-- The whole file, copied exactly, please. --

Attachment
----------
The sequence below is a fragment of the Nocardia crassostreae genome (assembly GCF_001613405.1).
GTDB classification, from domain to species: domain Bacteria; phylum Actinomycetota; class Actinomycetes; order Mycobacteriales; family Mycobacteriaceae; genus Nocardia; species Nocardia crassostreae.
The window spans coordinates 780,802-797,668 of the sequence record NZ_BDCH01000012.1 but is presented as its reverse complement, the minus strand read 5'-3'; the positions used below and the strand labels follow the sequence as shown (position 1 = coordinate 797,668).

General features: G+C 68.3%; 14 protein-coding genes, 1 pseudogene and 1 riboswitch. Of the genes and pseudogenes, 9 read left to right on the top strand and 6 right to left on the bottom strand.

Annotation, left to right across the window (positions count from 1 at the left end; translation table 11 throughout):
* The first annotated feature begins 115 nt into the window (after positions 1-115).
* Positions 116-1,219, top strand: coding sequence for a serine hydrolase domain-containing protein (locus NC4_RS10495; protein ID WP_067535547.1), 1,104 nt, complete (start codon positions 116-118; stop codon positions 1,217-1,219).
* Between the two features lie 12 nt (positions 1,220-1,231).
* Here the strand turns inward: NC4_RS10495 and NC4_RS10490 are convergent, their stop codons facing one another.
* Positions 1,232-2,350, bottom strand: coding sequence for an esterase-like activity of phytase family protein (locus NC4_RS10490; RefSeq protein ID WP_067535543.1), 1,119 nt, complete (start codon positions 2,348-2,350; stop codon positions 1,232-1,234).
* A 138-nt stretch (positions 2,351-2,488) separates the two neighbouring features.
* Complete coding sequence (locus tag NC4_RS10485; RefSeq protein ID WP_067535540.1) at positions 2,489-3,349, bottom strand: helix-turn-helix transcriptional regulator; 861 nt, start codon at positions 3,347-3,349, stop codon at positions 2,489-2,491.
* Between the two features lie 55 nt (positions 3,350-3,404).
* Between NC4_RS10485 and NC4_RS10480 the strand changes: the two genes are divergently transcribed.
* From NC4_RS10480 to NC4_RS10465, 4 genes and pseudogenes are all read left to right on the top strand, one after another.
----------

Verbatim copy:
The sequence below is a fragment of the Nocardia crassostreae genome (assembly GCF_001613405.1).
GTDB classification, from domain to species: domain Bacteria; phylum Actinomycetota; class Actinomycetes; order Mycobacteriales; family Mycobacteriaceae; genus Nocardia; species Nocardia crassostreae.
The window spans coordinates 780,802-797,668 of the sequence record NZ_BDCH01000012.1 but is presented as its reverse complement, the minus strand read 5'-3'; the positions used below and the strand labels follow the sequence as shown (position 1 = coordinate 797,668).

General features: G+C 68.3%; 14 protein-coding genes, 1 pseudogene and 1 riboswitch. Of the genes and pseudogenes, 9 read left to right on the top strand and 6 right to left on the bottom strand.

Annotation, left to right across the window (positions count from 1 at the left end; translation table 11 throughout):
* The first annotated feature begins 115 nt into the window (after positions 1-115).
* Positions 116-1,219, top strand: coding sequence for a serine hydrolase domain-containing protein (locus NC4_RS10495; protein ID WP_067535547.1), 1,104 nt, complete (start codon positions 116-118; stop codon positions 1,217-1,219).
* Between the two features lie 12 nt (positions 1,220-1,231).
* Here the strand turns inward: NC4_RS10495 and NC4_RS10490 are convergent, their stop codons facing one another.
* Positions 1,232-2,350, bottom strand: coding sequence for an esterase-like activity of phytase family protein (locus NC4_RS10490; RefSeq protein ID WP_067535543.1), 1,119 nt, complete (start codon positions 2,348-2,350; stop codon positions 1,232-1,234).
* A 138-nt stretch (positions 2,351-2,488) separates the two neighbouring features.
* Complete coding sequence (locus tag NC4_RS10485; RefSeq protein ID WP_067535540.1) at positions 2,489-3,349, bottom strand: helix-turn-helix transcriptional regulator; 861 nt, start codon at positions 3,347-3,349, stop codon at positions 2,489-2,491.
* Between the two features lie 55 nt (positions 3,350-3,404).
* Between NC4_RS10485 and NC4_RS10480 the strand changes: the two genes are divergently transcribed.
* From NC4_RS10480 to NC4_RS10465, 4 genes and pseudogenes are all read left to right on the top strand, one after another.